COVID-19 has all of us re-evaluating our office’s safety equipment and sanitization routines—now while handling urgent cases during stay-at-home orders and ongoing once offices are open for business as usual. I, for one, tried ordering breath shields for my office slit lamps, but after four weeks, I’m still waiting for updates. So, I decided to try my hand at making a shield on my own. If you have even rudimentary skills and a few tools, it’s easy. Here’s how you can make some for your office.
|Plexiglass is brittle and cracks easily, so exercise care. It also melts easily, gumming up tools and creating ragged holes. Click image to enlarge.|
Materials and Prep
The first thing you need is a sheet of plexiglass, which you buy in various sizes at your local home improvement or craft store for a few dollars. This is the same material we all know from older design contact lenses: polymethyl methacrylate (PMMA).
Plexiglass is the generic term for an acrylic sheet, while Plexiglas (with only one “s”) is the brand name. Other brand names include Acrylite, Astariglas, Crylus, Lucite and Perspex.
The majority of commercially available slit lamp shields are relatively small and may not provide an adequate barrier to comfort you, the patient or your staff. I chose to purchase acrylic sheets that were 11”x14” and ⅛” thick. You can use smaller and thinner material, but the thinner sheets are more prone to breakage, and a smaller size may provide less protection.
The plexiglass sheets come with a protective plastic film cover on both sides to prevent scratches. These provide an excellent overlay on which to sketch out a pattern with a pen. Leave this film in place until fabrication is completed.
Hold the plexiglass sheet up to your slit lamp when marking the vertical placement for the oculars to ensure adequate clearance for the joystick’s full range of motion, tonometer, camera or other attachments you may have. Obviously, different brands of slit lamps and their features and attachments may require modifications to the basic design, including both hole placement and size.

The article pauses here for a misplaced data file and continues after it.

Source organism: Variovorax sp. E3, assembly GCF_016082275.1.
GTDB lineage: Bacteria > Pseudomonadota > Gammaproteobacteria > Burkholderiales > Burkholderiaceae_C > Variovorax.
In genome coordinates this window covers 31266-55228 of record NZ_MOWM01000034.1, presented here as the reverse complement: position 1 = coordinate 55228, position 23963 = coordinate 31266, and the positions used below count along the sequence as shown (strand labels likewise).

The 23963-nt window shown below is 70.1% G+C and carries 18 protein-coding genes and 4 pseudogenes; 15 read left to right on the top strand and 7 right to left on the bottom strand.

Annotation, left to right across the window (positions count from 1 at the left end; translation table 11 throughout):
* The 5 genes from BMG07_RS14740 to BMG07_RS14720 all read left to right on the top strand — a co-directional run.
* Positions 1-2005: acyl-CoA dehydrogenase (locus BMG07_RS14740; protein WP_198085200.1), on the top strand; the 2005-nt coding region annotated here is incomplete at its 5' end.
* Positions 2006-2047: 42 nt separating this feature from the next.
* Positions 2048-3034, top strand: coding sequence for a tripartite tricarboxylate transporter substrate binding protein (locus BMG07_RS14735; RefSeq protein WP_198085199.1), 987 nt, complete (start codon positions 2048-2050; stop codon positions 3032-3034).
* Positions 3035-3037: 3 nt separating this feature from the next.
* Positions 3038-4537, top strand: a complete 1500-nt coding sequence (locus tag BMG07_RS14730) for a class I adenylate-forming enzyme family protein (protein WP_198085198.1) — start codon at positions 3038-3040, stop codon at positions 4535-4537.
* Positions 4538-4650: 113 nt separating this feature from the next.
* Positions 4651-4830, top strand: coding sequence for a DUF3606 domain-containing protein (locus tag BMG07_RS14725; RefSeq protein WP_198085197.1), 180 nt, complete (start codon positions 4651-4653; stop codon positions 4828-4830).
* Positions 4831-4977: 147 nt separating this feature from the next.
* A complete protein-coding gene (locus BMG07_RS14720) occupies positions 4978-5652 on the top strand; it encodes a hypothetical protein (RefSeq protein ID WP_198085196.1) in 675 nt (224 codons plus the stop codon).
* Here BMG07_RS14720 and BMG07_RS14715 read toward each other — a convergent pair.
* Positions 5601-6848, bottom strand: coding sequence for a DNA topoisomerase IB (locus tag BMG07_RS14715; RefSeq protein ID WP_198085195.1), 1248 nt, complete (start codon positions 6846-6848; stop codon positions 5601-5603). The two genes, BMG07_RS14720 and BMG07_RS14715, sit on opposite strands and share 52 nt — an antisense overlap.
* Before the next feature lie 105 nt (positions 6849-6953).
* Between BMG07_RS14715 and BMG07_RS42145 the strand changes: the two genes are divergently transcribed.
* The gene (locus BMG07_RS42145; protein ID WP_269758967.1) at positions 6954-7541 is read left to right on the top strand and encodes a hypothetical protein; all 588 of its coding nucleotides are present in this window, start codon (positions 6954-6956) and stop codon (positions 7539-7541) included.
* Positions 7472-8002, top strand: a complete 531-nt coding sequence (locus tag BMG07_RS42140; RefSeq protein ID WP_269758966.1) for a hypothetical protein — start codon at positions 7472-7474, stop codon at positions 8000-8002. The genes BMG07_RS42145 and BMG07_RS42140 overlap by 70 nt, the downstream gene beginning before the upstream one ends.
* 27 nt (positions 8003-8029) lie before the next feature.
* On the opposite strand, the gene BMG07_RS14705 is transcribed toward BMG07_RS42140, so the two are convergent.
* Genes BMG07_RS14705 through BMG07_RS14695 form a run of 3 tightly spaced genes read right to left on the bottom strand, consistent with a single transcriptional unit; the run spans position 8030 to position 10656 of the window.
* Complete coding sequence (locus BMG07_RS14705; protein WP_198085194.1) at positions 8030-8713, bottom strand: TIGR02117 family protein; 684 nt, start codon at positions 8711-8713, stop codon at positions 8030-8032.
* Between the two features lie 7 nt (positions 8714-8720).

Special tools are available for cutting acrylic material, but with care, you can also use metal drill bits and a wood hole saw. To reduce the risk of problems, work slowly, keep the material cool with water and use adequate support underneath the material.
|1. To reduce the risk of breakage, wrap several layers of 2” painter’s tape around the plexiglass sheet at the height determined for the oculars. Click image to enlarge. |
|2. Mark a line bisecting the plexiglass sheet along its long axis (vertically) into two equal rectangles. Click image to enlarge.|
|3. Draw another line perpendicular to the bisecting line at the predetermined ocular height (horizontally). Click image to enlarge.|
|4. Mark your pupillary distance (PD) along the horizontal line previously drawn, centered on the vertical line. If more than one person uses the slit lamp, take the average of the users’ PD, or use 65mm. Click image to enlarge.|
|5. Drill two small pilot holes at the marked PD. Click image to enlarge.|
|6. Using a 1-3/4” hole saw, with plenty of water for cooling, cut two holes centered on the pilot holes. Click image to enlarge.|
|7. Smooth the edges of the holes using sandpaper. Round the four corners of the sheet with a file, then sandpaper. Click image to enlarge.|
|8. Peel away the protective film. Click image to enlarge.|
|Project complete! Click image to enlarge.|
Dr. Lucas founded Focused on Eyes in Chandler, AZ, in 2007 as a leading family-oriented eye center. She also serves as a supplemental consultant at the Mayo Clinic in Scottsdale, AZ.